Draw a picture of two sons on the board, and use the drawings as you recount the parable in Matthew 21:28–32. Which son did the right thing in the end? Ask the children to name things they can do to be obedient at home. Let them draw pictures of themselves doing one of those things.
You can tell the story and have the children retell it with these pictures they can put in order.
Invite the children to share experiences they have had with being obedient to their parents. How were they blessed for being obedient?
Teach the Doctrine: Older Children
As I seek the Savior, I will find Him.
You might use the story of Zacchaeus to help the children think of things they can do to come closer to the Savior.
This is a pretty good telling of the story.
Read Luke 19:1–10, pausing every few verses to discuss what the verses reveal about Zacchaeus. What did Zacchaeus do so that he could see Jesus? How did he respond when Jesus asked him to come down from the tree? Ask each child to share one reason why they would want to see Jesus. If the Savior came to our city, what would we do to prepare?
Invite the children to think of people they know who, like Zacchaeus, might be seeking the Savior. Ask the children what they might do to help someone else learn about the Savior.
Invite the children to share experiences when they felt that Heavenly Father and Jesus Christ were aware of them and loved them.
The temple is a sacred place that I should respect.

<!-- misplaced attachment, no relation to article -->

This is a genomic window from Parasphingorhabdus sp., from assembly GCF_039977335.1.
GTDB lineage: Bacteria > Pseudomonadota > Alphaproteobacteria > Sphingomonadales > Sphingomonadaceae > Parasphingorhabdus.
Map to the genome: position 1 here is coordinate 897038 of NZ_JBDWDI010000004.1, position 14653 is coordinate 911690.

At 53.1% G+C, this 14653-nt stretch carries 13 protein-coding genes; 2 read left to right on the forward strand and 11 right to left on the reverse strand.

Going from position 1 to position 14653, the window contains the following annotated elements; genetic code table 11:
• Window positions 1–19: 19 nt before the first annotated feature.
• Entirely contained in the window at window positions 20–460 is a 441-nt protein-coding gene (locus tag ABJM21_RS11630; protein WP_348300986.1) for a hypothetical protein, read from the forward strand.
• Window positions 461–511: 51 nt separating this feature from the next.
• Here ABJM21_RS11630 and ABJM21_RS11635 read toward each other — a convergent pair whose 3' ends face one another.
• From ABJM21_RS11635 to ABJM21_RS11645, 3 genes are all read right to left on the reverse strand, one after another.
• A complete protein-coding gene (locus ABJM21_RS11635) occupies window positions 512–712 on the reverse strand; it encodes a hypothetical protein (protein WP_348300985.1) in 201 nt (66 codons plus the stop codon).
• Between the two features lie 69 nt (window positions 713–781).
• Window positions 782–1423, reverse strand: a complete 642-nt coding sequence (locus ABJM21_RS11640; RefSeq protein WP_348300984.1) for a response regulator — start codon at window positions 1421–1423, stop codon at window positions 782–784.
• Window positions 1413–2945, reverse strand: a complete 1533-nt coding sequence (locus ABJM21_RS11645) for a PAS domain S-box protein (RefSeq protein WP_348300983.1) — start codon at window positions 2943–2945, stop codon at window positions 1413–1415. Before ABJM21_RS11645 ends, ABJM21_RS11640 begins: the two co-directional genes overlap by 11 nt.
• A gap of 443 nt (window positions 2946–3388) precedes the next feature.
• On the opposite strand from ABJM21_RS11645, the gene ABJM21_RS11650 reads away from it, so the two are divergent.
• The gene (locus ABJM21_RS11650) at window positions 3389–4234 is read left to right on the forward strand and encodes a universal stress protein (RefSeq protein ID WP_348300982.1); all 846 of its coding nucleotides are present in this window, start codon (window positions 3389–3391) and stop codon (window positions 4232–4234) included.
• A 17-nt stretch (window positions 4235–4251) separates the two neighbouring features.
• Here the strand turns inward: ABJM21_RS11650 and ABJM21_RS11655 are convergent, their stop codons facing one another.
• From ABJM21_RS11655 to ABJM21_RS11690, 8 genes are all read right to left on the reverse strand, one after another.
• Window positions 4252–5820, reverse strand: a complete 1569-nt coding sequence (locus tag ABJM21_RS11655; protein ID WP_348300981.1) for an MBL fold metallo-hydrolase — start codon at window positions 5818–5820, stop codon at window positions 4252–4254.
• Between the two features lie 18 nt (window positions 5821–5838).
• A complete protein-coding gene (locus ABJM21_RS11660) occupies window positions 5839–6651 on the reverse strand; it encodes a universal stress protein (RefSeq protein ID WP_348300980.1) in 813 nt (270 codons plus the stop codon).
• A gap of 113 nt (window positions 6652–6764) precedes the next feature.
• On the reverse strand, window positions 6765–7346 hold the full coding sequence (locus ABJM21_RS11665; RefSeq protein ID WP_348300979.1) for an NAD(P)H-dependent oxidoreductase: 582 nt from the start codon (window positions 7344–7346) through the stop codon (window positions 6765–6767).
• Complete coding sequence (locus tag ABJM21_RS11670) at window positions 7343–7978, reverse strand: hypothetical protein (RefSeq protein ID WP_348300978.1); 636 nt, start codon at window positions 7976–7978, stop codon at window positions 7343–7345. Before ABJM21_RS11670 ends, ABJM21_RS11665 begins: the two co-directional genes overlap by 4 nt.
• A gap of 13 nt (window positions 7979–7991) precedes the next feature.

How can the account of the Savior cleansing the temple help you teach the children about the sacredness of temples?
Invite the children to read Matthew 21:12–14. Show the picture Jesus Cleansing the Temple (Gospel Art Book, no. 51), and ask them which verse is depicted in the picture.
This is from the Friend.
Invite the children to share how they have felt when they have gone inside a temple, visited temple grounds, or looked at pictures of temples. What helped them know the temple is a sacred place? You might share with the children why you love the temple. Why is it sacred to you?
Invite one or more youth to come to class and talk about how they have prepared to enter the temple. If they have been to the temple, ask them to talk about how they felt when they were there.
Cut a picture of a temple into puzzle pieces, and give each child one piece. Ask the children to write on the back of their puzzle piece one thing they can do to prepare to enter the temple. As each child shares an idea, add his or her piece to the puzzle.
This is a complex puzzle, if you would rather there is another picture you can cut on your own, into pieces to make it simple for your children. Sorry it is only in color.
On the board, write the following: can help me prepare to serve in the temple. Invite the children to suggest ways to complete this sentence. Some ideas might include “Keeping my baptismal covenants” or “The Holy Ghost.”
Jesus wants me to be righteous in my actions and my desires.
Jesus taught the scribes and Pharisees about the importance of truly living the gospel—not just pretending to be righteous. What would help the children understand this truth?
As you read Matthew 23:25–28 with the children, consider sharing this definition of hypocrite from the Bible Dictionary: “One who pretends to be religious when he is not.” Why is it bad to be a hypocrite?
Show the children a cup that is clean on the outside but dirty on the inside to help illustrate the metaphor in Matthew 23:25. How can we make sure we are clean and pure on the inside?
Assemble the Apples, and ask the children which apple they would choose to eat. Have them open them and look on the inside. Then share the scripture.